If the currency of Sciamma’s Portrait is clarity, PYW fails to sustain narrative and tonal consistency, rendering itself propaganda for an obscure conviction about feminism. Bleeding smugness, PYW lectures its viewer in the same way Cassie lectures her potential abusers: unconvincingly, tackily, and with no clear motivation. If Portrait is a case in point that when executed with tonal and narrative consistency, committed art is, at best, dramatically weak, PYW proves that when committed art sacrifices genuine reflection on reality in exchange for a concocted virtue-signalling story, it can go as far astray as making dubious statements. Ultimately, filmmaking whose objective is to provide answers is a zero-sum game: neither the artist gains artistic credit, nor the viewer fathoms meaning from the fabricated on-screen narrative.
There are two recent films that took the opportunity to spotlight complexity of female experiences — with a vengeance. One of them is Joanna Hogg’s semi-autobiographical The Souvenir (2019). It depicts the relationship between a young filmmaker, struggling to localise her creative self within her privileged existence, and an older man, who is equally entrancing and disturbing. In this slowly unfolding drama, courting gradually transforms into a sexual relationship, and, as if on a drip, manipulation seeps into it. The Souvenir is as delicate as it is alarming: its protagonist falls victim to confusing dependence with affection, turning a blind eye to the dark side of her lover’s persona. By no means is Hogg offering a relatable portrait: after all, Julie is a financially secure film student in a toxic relationship with a heroin addict. Nevertheless, as a multifaceted portrait of a character, befuddled by the magnetic presence of Anthony, manoeuvring between the search for her creative voice and a craving for his approval, The Souvenir leaves a sharp mark on its viewer. It is about (female) voice; (female) class; (female) helplessness in the face of affection; and certainly about the female longing for approval by a man whose authority is a birthright.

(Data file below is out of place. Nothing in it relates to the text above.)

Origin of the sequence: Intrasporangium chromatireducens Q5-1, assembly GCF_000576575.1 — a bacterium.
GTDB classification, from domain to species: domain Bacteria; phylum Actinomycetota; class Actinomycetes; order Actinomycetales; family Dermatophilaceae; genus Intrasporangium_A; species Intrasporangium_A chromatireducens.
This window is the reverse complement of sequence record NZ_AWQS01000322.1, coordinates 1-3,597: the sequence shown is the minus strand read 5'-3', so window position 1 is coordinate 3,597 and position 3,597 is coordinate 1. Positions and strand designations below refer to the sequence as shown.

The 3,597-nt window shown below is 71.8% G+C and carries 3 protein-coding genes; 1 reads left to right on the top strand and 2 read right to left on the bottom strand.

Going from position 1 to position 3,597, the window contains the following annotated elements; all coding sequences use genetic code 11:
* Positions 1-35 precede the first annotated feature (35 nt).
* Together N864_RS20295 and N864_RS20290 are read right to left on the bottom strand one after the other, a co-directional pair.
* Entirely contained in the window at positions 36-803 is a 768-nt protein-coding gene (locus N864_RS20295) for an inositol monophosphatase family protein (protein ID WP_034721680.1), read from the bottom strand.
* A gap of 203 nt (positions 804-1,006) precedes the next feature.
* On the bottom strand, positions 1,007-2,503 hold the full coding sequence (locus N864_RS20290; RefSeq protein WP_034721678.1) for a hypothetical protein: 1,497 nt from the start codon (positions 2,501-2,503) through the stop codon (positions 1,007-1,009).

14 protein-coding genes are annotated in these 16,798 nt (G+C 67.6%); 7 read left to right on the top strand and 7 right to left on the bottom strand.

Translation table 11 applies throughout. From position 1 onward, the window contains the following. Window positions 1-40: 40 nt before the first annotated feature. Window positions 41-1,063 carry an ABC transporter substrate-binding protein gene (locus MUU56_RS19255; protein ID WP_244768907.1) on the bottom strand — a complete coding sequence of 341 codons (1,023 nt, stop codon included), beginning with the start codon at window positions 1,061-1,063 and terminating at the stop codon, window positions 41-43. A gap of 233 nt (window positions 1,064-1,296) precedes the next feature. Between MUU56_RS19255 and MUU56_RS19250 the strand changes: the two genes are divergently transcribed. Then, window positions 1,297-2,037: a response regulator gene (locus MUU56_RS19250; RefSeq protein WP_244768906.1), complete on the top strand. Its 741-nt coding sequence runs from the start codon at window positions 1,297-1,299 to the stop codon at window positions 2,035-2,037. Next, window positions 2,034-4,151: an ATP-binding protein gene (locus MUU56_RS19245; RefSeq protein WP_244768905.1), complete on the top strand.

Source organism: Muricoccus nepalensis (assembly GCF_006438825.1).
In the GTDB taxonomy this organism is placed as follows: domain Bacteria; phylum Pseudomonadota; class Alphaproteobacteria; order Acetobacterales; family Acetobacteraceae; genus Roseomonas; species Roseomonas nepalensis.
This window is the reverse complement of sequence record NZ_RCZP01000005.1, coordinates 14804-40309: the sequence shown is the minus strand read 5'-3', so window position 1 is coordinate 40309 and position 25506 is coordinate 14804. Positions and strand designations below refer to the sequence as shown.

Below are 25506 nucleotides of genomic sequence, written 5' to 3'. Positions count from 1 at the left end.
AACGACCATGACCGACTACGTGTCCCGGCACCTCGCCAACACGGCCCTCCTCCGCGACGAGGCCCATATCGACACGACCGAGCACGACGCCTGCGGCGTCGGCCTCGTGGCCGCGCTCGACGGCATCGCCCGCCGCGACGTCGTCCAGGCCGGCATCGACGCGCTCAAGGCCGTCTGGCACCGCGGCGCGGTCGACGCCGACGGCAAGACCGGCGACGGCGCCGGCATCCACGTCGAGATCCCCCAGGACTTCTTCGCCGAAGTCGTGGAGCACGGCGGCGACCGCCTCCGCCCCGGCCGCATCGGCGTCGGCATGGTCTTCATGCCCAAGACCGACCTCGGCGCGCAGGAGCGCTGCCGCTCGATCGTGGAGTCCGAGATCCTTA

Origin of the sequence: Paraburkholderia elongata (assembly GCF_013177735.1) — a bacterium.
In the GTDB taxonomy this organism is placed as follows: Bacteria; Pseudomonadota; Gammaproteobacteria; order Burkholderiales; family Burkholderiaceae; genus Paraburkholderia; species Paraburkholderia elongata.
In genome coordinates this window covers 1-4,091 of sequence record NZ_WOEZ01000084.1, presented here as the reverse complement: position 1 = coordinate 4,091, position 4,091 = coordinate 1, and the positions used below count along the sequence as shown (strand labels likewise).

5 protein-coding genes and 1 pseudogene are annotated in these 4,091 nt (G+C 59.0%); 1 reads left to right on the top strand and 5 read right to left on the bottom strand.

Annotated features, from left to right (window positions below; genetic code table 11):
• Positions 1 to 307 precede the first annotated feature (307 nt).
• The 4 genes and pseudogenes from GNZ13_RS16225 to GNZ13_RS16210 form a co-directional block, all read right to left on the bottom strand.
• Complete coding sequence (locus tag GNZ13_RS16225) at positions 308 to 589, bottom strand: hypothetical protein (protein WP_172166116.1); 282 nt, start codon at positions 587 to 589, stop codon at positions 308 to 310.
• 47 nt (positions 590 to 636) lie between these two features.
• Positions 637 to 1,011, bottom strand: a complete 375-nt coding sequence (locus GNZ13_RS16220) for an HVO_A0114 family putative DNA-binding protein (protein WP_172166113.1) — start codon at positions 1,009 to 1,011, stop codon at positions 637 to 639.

While The Souvenir is set in the early ’80s, Beanpole (2019), co-written and directed by the wunderkind of Russian cinema Kantemir Balagov, takes place in the post-siege Leningrad. It follows Iya, an anti-aircrafter discharged from service due to shell-shock. Strikingly tall and somewhat lumbersome, and with a luminous Botticelli face, she is a nurse at a hospital where war survivors try to adapt to the arduous life in the time of peace. The film focuses on two female characters: Iya and Masha, whose path of war took her to Berlin — as a victor — and back to Leningrad — as a casualty.